"Whereas structural frame is concerned with the way structure develops response to an organizations task; the human resources perspective adds the interplay between organization and people" (Harris & Nelson, 2008) . Inferring from this view, the building blocks of an organization are the people, the most important resource. The skills, thoughts, innovative ideas and their commitment towards the organization are directly proportional to the growth of the organization.

Poor fit between the individual and the system paves way to exploitation of individuals and the organization in a bidirectional manner. Good fit ensures clear and meaningful work that provides the energy and talent needed for the success of the organization. The major task of human resources is the alignment of individual and organizational needs in the same direction.

From the perspective of structural frame, organizations are structured to be a rational system and the controversial question is how can a effective system be designed; The human resource frame views organizational rationally but attempts to identify the mismatches between organizational needs and people.

On the whole, all of these frames are different, but they do have common characteristics. "They assume a world that is relatively certain - goals provide direction, effectiveness can be seen, needs can be identified, power can be understood, developed and used. So the world is substantially rational." (Harris & Nelson, 2008)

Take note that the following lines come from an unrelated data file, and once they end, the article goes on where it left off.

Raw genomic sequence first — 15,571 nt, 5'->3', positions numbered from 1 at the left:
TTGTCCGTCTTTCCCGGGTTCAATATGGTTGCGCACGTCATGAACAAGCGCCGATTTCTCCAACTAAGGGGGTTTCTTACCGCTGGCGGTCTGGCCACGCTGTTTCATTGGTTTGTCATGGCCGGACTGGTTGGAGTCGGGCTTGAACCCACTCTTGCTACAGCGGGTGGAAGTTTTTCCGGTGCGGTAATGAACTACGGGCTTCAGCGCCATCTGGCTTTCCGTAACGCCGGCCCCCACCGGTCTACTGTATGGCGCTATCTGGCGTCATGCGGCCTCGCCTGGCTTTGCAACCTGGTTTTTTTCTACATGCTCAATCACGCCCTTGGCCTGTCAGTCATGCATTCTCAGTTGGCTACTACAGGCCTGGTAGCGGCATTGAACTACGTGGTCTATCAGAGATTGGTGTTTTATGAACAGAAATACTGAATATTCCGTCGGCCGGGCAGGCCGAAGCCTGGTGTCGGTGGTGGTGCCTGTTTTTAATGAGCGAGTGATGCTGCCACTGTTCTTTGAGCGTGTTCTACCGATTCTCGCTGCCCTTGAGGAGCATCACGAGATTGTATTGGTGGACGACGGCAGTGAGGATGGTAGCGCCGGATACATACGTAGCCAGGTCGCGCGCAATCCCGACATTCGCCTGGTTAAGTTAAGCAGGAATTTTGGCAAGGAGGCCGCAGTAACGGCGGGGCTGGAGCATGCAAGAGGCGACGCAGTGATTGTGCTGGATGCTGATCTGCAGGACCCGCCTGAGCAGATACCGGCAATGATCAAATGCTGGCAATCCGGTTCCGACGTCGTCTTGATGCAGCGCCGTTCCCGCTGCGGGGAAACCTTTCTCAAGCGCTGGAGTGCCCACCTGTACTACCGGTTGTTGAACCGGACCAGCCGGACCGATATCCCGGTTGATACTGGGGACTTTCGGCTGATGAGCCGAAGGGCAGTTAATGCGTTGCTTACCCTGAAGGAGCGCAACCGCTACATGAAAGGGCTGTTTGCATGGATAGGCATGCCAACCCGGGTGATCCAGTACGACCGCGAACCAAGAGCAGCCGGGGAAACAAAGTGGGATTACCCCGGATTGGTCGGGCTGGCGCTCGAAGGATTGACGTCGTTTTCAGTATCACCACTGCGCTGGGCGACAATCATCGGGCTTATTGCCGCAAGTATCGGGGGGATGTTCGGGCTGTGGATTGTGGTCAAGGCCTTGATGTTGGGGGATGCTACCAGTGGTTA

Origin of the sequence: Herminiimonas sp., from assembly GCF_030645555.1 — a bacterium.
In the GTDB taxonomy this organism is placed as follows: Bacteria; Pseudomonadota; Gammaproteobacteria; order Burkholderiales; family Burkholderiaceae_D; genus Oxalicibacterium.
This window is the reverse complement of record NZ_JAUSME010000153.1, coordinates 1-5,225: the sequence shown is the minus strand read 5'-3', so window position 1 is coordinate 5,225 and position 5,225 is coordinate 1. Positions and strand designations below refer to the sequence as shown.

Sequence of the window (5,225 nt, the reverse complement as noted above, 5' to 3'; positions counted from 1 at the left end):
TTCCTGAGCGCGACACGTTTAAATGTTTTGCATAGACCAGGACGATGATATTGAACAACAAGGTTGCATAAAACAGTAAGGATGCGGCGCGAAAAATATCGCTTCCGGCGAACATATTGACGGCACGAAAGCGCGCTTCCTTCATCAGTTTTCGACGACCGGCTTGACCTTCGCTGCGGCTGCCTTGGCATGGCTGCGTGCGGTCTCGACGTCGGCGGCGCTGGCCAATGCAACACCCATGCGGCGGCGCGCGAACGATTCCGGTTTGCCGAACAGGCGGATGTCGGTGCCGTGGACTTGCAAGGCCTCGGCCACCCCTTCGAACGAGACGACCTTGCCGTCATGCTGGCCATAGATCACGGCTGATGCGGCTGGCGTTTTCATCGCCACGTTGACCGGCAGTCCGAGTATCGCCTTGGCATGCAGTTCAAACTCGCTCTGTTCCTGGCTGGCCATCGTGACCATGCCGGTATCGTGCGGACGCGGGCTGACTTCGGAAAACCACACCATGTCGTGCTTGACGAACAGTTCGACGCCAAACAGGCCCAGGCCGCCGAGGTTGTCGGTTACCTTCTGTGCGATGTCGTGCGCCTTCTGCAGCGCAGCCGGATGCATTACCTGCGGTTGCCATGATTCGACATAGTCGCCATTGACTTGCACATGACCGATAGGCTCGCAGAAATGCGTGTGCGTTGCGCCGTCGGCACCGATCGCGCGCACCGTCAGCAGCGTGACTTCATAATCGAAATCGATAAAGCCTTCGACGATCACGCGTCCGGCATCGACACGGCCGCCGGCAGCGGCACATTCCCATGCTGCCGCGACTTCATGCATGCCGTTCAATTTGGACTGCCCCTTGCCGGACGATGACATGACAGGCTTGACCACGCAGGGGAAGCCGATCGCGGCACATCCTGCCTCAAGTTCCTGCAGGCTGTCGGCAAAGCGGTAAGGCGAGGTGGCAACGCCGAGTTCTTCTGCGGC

Warren Bennis, in one of his books, On Becoming a Leader, stresses on a fact "When you understand, you know what to do" (2003), which actually means that the best understanding of scenario resides at the core of eminent leadership and remains as an important tool in building organizations.

The managers/leaders make effective use of the four frames to analyze and evaluate the logistics of the organization with various perspectives and counter the potential problems through proper identification, interpretation and solving methodologies. These frames act as magnifying lenses that puts organizational life into a sharp focus with much clarity and paves the way for the manager to perceive the workplace from versatile views to judge things and get them done.

According to Bolman and Deal (2007), the major traditions in organizational theory are synthesized and integrated into four significant areas: Structural, Symbolic, Political and Human resource. The authors call these four areas as frames, each one of them, having a distinct view of the organizational background, emerging from different academic streams. All of these four frames have their own focus points, submerged assumptions, implementation plan and direction to the effectiveness of the organization.